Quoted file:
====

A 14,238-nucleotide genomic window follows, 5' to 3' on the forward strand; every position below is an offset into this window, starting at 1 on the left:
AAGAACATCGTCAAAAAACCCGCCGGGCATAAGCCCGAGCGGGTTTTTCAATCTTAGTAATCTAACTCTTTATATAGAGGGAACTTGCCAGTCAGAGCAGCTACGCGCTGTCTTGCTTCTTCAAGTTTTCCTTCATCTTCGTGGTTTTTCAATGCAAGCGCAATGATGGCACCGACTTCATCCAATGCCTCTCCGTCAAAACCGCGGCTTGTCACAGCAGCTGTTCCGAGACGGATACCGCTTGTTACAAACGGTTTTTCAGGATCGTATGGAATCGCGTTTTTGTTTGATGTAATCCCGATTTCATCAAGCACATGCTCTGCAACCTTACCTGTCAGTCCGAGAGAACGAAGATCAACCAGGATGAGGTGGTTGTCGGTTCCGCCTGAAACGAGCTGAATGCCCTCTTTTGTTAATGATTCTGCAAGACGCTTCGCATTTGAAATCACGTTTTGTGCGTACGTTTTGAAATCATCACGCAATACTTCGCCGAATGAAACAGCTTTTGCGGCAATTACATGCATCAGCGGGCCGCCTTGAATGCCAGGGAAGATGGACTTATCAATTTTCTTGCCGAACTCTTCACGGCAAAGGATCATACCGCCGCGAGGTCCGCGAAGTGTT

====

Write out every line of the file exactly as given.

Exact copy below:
A 14,238-nucleotide genomic window follows, 5' to 3' on the forward strand; every position below is an offset into this window, starting at 1 on the left:
AAGAACATCGTCAAAAAACCCGCCGGGCATAAGCCCGAGCGGGTTTTTCAATCTTAGTAATCTAACTCTTTATATAGAGGGAACTTGCCAGTCAGAGCAGCTACGCGCTGTCTTGCTTCTTCAAGTTTTCCTTCATCTTCGTGGTTTTTCAATGCAAGCGCAATGATGGCACCGACTTCATCCAATGCCTCTCCGTCAAAACCGCGGCTTGTCACAGCAGCTGTTCCGAGACGGATACCGCTTGTTACAAACGGTTTTTCAGGATCGTATGGAATCGCGTTTTTGTTTGATGTAATCCCGATTTCATCAAGCACATGCTCTGCAACCTTACCTGTCAGTCCGAGAGAACGAAGATCAACCAGGATGAGGTGGTTGTCGGTTCCGCCTGAAACGAGCTGAATGCCCTCTTTTGTTAATGATTCTGCAAGACGCTTCGCATTTGAAATCACGTTTTGTGCGTACGTTTTGAAATCATCACGCAATACTTCGCCGAATGAAACAGCTTTTGCGGCAATTACATGCATCAGCGGGCCGCCTTGAATGCCAGGGAAGATGGACTTATCAATTTTCTTGCCGAACTCTTCACGGCAAAGGATCATACCGCCGCGAGGTCCGCGAAGTGTT